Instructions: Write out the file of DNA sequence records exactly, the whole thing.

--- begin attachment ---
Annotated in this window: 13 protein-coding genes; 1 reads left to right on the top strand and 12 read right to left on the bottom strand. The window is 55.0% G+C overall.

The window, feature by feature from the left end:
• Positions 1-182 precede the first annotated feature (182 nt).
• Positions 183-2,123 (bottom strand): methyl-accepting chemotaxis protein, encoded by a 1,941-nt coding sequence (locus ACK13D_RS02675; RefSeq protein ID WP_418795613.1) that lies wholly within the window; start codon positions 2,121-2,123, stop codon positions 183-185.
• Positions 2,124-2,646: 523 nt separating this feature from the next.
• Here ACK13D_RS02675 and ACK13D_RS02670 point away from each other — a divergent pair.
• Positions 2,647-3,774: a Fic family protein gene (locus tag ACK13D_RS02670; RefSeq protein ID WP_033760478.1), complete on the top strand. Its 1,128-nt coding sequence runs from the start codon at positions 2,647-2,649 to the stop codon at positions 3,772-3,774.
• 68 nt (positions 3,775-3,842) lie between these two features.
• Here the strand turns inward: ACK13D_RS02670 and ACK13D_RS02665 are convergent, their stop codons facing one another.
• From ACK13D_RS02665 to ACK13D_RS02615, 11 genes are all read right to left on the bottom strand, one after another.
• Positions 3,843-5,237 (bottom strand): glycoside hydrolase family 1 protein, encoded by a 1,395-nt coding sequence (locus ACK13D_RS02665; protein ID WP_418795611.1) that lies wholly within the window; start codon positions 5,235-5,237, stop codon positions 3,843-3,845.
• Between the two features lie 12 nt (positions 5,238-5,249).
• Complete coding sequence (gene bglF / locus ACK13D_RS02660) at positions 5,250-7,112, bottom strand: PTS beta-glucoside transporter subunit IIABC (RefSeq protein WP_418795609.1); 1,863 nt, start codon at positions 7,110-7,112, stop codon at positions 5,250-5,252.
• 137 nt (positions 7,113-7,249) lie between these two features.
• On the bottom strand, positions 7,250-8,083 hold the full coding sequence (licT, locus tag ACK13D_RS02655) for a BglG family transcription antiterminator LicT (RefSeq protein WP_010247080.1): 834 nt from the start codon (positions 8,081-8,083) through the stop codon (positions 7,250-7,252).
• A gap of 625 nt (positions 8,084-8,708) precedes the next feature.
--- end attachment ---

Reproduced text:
Annotated in this window: 13 protein-coding genes; 1 reads left to right on the top strand and 12 read right to left on the bottom strand. The window is 55.0% G+C overall.

The window, feature by feature from the left end:
• Positions 1-182 precede the first annotated feature (182 nt).
• Positions 183-2,123 (bottom strand): methyl-accepting chemotaxis protein, encoded by a 1,941-nt coding sequence (locus ACK13D_RS02675; RefSeq protein ID WP_418795613.1) that lies wholly within the window; start codon positions 2,121-2,123, stop codon positions 183-185.
• Positions 2,124-2,646: 523 nt separating this feature from the next.
• Here ACK13D_RS02675 and ACK13D_RS02670 point away from each other — a divergent pair.
• Positions 2,647-3,774: a Fic family protein gene (locus tag ACK13D_RS02670; RefSeq protein ID WP_033760478.1), complete on the top strand. Its 1,128-nt coding sequence runs from the start codon at positions 2,647-2,649 to the stop codon at positions 3,772-3,774.
• 68 nt (positions 3,775-3,842) lie between these two features.
• Here the strand turns inward: ACK13D_RS02670 and ACK13D_RS02665 are convergent, their stop codons facing one another.
• From ACK13D_RS02665 to ACK13D_RS02615, 11 genes are all read right to left on the bottom strand, one after another.
• Positions 3,843-5,237 (bottom strand): glycoside hydrolase family 1 protein, encoded by a 1,395-nt coding sequence (locus ACK13D_RS02665; protein ID WP_418795611.1) that lies wholly within the window; start codon positions 5,235-5,237, stop codon positions 3,843-3,845.
• Between the two features lie 12 nt (positions 5,238-5,249).
• Complete coding sequence (gene bglF / locus ACK13D_RS02660) at positions 5,250-7,112, bottom strand: PTS beta-glucoside transporter subunit IIABC (RefSeq protein WP_418795609.1); 1,863 nt, start codon at positions 7,110-7,112, stop codon at positions 5,250-5,252.
• 137 nt (positions 7,113-7,249) lie between these two features.
• On the bottom strand, positions 7,250-8,083 hold the full coding sequence (licT, locus tag ACK13D_RS02655) for a BglG family transcription antiterminator LicT (RefSeq protein WP_010247080.1): 834 nt from the start codon (positions 8,081-8,083) through the stop codon (positions 7,250-7,252).
• A gap of 625 nt (positions 8,084-8,708) precedes the next feature.